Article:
“It’s a nice little triangle,” says Walsh.

Of the courses offered — three snacks on arrival, four mezze, three mains and one dessert — the Grilled Unagi and Foie Gras Donabe, with tabbouleh of Malaysian herbs and vegetables, was a crowd favourite. It was relatively straightforward to assemble, Shen says.


Grilled Unagi and Foie Gras Donabe

“I was extraordinarily excited about the rice with tabbouleh. The idea came from my visit to Catfish. Jared presented a menu he thought could work well for this collaboration. He brought out this superb bowl of claypot rice with unagi and it was amazing. I was thinking, ‘How do I not make this worse?’”

Shen also wanted to ensure local elements were well presented in the line-up.

“I like to play with words. Since we are in Malaysia, I had to incorporate tabbouleh, which sounds like tak boleh [cannot] in Malay. Everywhere I go, I try to make tabbouleh using local herbs and vegetables since it is quite an easy meal to prepare.”

The Grilled Unagi and Foie Gras Donabe was brought to our table by the chefs, who eagerly explained the ingredients, before mixing thinly sliced herbs and vegetables, including baby tomato, mint, onion, Vietnamese coriander and winged bean, into a claypot of rice with unagi.

Unlike the rest of the dishes, this meal was put together just the day before the event, but the partners were fairly confident that it would turn out great, and it certainly did. “There are some things that if they work in your head, you know they are likely to work in real life. Rice and herbs cannot go wrong. You know they will taste similar to nasi ulam.”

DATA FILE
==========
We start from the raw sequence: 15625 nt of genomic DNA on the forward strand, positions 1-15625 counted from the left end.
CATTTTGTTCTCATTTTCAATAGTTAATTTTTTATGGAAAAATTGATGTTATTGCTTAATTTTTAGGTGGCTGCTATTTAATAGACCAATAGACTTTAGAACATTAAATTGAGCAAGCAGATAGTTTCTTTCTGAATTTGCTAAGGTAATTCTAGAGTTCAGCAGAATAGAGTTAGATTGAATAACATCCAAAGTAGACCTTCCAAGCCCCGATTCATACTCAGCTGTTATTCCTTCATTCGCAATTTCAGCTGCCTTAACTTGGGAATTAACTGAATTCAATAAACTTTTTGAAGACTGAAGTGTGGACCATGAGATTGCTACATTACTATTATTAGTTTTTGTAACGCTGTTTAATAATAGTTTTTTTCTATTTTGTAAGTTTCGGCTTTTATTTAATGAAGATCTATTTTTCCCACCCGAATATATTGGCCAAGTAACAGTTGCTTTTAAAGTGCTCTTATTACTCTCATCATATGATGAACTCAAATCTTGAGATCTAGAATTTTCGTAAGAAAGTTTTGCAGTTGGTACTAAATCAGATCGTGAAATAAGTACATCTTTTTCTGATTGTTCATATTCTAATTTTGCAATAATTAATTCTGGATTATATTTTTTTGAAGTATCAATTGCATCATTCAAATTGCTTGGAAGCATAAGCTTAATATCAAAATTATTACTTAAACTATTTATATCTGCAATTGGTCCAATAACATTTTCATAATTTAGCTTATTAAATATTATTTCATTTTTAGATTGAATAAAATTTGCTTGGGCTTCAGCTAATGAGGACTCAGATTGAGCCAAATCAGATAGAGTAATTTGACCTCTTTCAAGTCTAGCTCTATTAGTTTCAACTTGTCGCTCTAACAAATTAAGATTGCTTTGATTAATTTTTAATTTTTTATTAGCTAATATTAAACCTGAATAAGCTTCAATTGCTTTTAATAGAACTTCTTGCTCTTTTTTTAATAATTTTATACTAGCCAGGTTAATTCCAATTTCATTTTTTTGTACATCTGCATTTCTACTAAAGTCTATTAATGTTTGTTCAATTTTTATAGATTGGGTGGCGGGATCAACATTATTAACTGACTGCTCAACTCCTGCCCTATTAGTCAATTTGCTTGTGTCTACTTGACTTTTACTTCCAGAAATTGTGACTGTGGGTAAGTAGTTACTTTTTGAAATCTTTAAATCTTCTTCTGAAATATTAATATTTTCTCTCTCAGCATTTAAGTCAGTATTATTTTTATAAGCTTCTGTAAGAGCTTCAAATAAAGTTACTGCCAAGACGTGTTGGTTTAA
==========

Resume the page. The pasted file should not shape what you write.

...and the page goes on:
Walsh and Shen placed emphasis on the ingredients they used.

“That’s the basics. You cannot cook good food without good ingredients. It’s our job to get the most out of them, and the style and techniques kind of wrap themselves around that,” says Walsh.

One&Only is widely known for its dedication to sustainability. This effort was showcased in the menu by way of maximising the parts of animals the chefs could use.

“The Grilled Chicken Skin Skewer was made using [usually-unsexy] chicken skin. Instead of getting rid of that part, we turned it into a delicious meal,” Walsh says. “I believe using all cuts of animals is important to avoid wastage.